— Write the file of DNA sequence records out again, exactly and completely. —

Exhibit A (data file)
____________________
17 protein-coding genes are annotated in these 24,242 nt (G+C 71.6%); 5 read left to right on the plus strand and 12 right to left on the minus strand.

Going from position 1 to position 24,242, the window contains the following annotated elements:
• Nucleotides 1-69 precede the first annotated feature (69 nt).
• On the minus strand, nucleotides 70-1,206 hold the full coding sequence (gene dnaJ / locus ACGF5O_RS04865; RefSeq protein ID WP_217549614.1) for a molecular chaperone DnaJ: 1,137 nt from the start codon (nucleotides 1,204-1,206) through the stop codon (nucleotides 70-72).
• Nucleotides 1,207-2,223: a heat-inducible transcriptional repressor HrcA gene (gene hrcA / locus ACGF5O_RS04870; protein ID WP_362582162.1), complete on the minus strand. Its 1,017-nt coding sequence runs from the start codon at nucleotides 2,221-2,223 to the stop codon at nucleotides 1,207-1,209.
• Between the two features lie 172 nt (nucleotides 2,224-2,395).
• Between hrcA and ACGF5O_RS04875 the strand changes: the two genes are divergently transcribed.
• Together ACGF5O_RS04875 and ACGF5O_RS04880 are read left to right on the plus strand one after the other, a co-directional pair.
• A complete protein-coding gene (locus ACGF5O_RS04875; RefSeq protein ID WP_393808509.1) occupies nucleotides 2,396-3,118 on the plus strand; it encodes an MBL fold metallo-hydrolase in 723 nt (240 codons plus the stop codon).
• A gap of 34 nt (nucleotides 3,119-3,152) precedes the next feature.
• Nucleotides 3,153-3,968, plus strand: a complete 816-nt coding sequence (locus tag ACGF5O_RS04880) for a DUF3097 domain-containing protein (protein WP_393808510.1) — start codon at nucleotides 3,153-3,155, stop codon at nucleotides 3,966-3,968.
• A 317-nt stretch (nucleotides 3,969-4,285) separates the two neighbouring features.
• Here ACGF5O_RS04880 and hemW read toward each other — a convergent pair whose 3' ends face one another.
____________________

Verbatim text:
17 protein-coding genes are annotated in these 24,242 nt (G+C 71.6%); 5 read left to right on the plus strand and 12 right to left on the minus strand.

Going from position 1 to position 24,242, the window contains the following annotated elements:
• Nucleotides 1-69 precede the first annotated feature (69 nt).
• On the minus strand, nucleotides 70-1,206 hold the full coding sequence (gene dnaJ / locus ACGF5O_RS04865; RefSeq protein ID WP_217549614.1) for a molecular chaperone DnaJ: 1,137 nt from the start codon (nucleotides 1,204-1,206) through the stop codon (nucleotides 70-72).
• Nucleotides 1,207-2,223: a heat-inducible transcriptional repressor HrcA gene (gene hrcA / locus ACGF5O_RS04870; protein ID WP_362582162.1), complete on the minus strand. Its 1,017-nt coding sequence runs from the start codon at nucleotides 2,221-2,223 to the stop codon at nucleotides 1,207-1,209.
• Between the two features lie 172 nt (nucleotides 2,224-2,395).
• Between hrcA and ACGF5O_RS04875 the strand changes: the two genes are divergently transcribed.
• Together ACGF5O_RS04875 and ACGF5O_RS04880 are read left to right on the plus strand one after the other, a co-directional pair.
• A complete protein-coding gene (locus ACGF5O_RS04875; RefSeq protein ID WP_393808509.1) occupies nucleotides 2,396-3,118 on the plus strand; it encodes an MBL fold metallo-hydrolase in 723 nt (240 codons plus the stop codon).
• A gap of 34 nt (nucleotides 3,119-3,152) precedes the next feature.
• Nucleotides 3,153-3,968, plus strand: a complete 816-nt coding sequence (locus tag ACGF5O_RS04880) for a DUF3097 domain-containing protein (protein WP_393808510.1) — start codon at nucleotides 3,153-3,155, stop codon at nucleotides 3,966-3,968.
• A 317-nt stretch (nucleotides 3,969-4,285) separates the two neighbouring features.
• Here ACGF5O_RS04880 and hemW read toward each other — a convergent pair whose 3' ends face one another.